artcritical is honored to present this exclusive extract from contributor Phoebe Hoban’s newly published biography, Lucian Freud: Eyes Wide Open, published by New Harvest in their Icons series. In our segment Hoban, renowned author of lives of Jean-Michel Basquiat and Alice Neel, charts Freud’s collaborative, creative artist-model relationship with the late Australian performance artist Leigh Bowery. In the frankness and exuberance of Bowery’s poses Freud found a match for the intensity of his gaze and the fastidiousness of his technique. A review of this book will follow.
In 1990, Lucian Freud found his next great subject, an over-the-top Australian performance artist named Leigh Bowery, whom Freud first met at the Anthony d’Offay Gallery, where Bowery had done a week-long installation piece starring himself in an array of exotic getups a few years earlier. Wynn Evans and Cook arranged a meeting between the artist and the flamboyantly-dressed performer (sequins were a favorite motif) at Harry’s Bar, because they wanted to “get one back on Lucian …all those sequins. We thought we’d get Lucian to put that old beige paint away.”
Freud had seen Bowery around before and been impressed by his monolithic legs. A massive man capable of extraordinary physical flexibility, Bowery had the big bald head of a Buddha. Using Bowery as a model over the next four years, until his death from AIDS on December 31, 1994, Freud produced some of the most astonishing work of his career, paintings monumental in both their scale and sensibility.
Freud once said that sculpture was his first love, and he owned a copy of Rodin’s Balzac, which occupied a place of honor at the head of the Holland Park stairs, guarding the studio entrance. Bowery’s form naturally lent itself to a sculptural approach, and Freud energetically exploited the potential of both his huge figure and his ability to maintain contorted poses. The two were highly attuned to each other. As a performance artist, Bowery, who had many body piercings, was usually turned out in full regalia, from quirky clothes to jewelry. But when he first entered Freud’s studio, he simply stripped and removed all his studs, without Freud’s bidding. He wore no makeup, and he shaved himself from head to foot, to afford the artist even fuller exposure.
In the first portrait, Leigh Bowery (Seated) 1990, his figure overwhelms a red armchair. Indeed, Freud kept enlarging the canvas with new strips in order to contain him. And yet, as large as he was, Bowery had an almost dancerly grace. Even in a seemingly straightforward pose like that of Naked Man, Back View (1991–92), where only the model’s back is shown as he sits on a low ottoman, Freud managed to capture a sense of both the baroque and the Buddha-like embedded in Bowery’s presence.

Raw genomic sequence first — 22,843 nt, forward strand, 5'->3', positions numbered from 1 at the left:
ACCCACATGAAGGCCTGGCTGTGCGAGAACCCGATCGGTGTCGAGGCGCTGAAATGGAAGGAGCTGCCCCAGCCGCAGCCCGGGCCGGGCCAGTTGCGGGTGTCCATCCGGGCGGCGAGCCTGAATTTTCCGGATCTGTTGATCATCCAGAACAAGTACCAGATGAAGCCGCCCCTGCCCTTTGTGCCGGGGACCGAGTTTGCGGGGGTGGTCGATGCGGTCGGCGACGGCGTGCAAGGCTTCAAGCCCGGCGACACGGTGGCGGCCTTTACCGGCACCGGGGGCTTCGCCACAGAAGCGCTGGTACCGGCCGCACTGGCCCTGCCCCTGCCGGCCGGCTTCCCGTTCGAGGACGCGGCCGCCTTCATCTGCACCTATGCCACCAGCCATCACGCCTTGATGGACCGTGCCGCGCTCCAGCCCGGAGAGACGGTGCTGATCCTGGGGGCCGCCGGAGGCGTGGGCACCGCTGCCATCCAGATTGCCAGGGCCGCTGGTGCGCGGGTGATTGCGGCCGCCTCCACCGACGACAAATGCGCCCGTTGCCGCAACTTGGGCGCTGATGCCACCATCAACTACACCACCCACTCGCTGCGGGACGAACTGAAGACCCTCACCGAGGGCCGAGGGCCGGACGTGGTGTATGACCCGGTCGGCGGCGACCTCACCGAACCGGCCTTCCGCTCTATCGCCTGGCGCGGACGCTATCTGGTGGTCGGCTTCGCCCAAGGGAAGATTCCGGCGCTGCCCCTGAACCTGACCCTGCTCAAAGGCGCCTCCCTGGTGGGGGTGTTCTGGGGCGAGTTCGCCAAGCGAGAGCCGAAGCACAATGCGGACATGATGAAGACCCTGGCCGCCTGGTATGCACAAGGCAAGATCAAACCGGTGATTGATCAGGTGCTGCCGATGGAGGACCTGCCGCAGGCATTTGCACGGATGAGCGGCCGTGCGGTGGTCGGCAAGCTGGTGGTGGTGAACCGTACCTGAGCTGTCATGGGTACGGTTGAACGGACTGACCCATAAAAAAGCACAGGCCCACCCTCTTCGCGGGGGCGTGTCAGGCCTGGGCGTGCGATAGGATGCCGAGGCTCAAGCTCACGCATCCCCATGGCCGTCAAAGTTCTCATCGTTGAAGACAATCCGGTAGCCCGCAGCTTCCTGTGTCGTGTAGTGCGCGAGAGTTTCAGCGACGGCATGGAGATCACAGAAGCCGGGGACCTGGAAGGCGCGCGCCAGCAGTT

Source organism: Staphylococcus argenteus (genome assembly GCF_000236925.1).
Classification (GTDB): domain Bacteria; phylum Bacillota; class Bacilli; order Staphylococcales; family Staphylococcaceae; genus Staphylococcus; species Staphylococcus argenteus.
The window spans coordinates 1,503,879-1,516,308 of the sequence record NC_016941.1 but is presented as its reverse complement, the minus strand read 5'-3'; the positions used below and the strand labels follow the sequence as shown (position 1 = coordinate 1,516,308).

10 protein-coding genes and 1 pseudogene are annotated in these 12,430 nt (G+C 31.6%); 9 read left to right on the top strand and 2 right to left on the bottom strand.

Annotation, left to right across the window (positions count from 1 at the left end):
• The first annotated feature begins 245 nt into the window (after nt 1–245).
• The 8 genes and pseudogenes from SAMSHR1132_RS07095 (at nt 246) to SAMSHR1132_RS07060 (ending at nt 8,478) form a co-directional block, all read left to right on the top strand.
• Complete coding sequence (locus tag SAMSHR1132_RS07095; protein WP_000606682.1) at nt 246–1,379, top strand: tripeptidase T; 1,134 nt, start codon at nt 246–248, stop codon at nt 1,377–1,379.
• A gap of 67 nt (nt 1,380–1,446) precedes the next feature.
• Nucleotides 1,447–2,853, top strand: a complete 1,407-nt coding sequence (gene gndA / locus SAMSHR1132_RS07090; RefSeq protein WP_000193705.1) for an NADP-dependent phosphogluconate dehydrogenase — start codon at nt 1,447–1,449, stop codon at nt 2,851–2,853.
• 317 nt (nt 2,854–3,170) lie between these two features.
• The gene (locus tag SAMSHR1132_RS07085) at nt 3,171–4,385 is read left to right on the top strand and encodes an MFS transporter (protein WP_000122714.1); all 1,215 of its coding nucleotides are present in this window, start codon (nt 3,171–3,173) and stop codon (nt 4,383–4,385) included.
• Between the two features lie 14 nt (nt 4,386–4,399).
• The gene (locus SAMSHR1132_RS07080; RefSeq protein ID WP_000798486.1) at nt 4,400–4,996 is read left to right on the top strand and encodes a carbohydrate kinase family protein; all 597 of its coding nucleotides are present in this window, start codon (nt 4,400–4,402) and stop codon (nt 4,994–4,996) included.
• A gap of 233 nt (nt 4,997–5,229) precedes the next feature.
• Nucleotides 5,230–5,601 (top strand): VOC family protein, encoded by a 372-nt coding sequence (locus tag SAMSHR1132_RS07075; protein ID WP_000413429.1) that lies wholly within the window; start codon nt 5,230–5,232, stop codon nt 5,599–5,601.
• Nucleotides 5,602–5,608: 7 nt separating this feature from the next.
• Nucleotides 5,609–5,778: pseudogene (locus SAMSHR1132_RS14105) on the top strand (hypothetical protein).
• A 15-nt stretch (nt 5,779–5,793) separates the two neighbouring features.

He was inspired both by Bowery’s “wonderfully buoyant bulk” and “the quality of his mind.” Freud described Bowery, as “very aware, very relaxed, and very encouraging in the way that physical presence can be. His feelings about clothes extend to his physiognomy even, so that the way he edits his body is amazingly aware and amazingly abandoned.”
Nude with Leg Up, painted in 1992, shows Bowery reclining on the studio floorboards, amidst a sea of Freud’s painting rags, one leg improbably propped up on a green-striped mattress. For once he looks life-size rather than larger than life, since Freud has him anchor the center of the composition, which is made up of the mattress, the rags, the floorboards and the bottom of a window. In Leigh under the Skylight (1994), the model is standing on a covered table, his head poking up towards the ceiling. Although his ankles are delicately crossed, his huge body is torqued in a pose that recalls Rodin.
Freud also painted Bowery lying naked on a bed with Nicola Bateman, who worked with him and married him not long before his death. And the Bridegroom (1993) is a painterly performance piece, a theatrical composition rendered in a hushed palette that heightens the drama. A bed, heavily draped in a beige sheet, sits in front of a black folding screen. The background of the painting consists simply of brown floorboards and yellowish walls. Bowery and Bateman, both nude, lie in state on the bed, sculptures on a pedestal, their heads turned away from each other. Bateman, a thin but rounded figure, has one slender ankle draped over Bowery’s thick thigh; her long hair flows off the edge of the bed. Named after a line in an A. E. Housman poem (although Bowery wanted Freud to call it “A Fag and his Hag”), it’s a one-act tour de force. “I’ve always been interested in bringing a certain kind of drama to portraiture,” Freud said, “the kind of drama that I found in paintings of the past. If a painting doesn’t have drama, it doesn’t work; it’s just paint out of the tube.”
Nicola Bateman appears in several other paintings, including a poignant footnote to Bowery’s death, the strange piece Girl Sitting in the Attic Doorway (1995), which shows the naked Bateman perched in an alcove above a wardrobe. “As he was coming towards the end of painting…it was around that time that Leigh started to die… And I would sit up there. And I spent the whole time just thinking about Leigh…and that he’s dying right now. I think it gave me a little bit of breathing space from the situation.” When Bowery died, Freud had his body flown back to Australia.
Excerpted from “Lucian Freud: Eyes Wide Open” by Phoebe Hoban. ©2014 by Phoebe Hoban. Published by Amazon Publishing/New Harvest April 2014. All Rights Reserved.print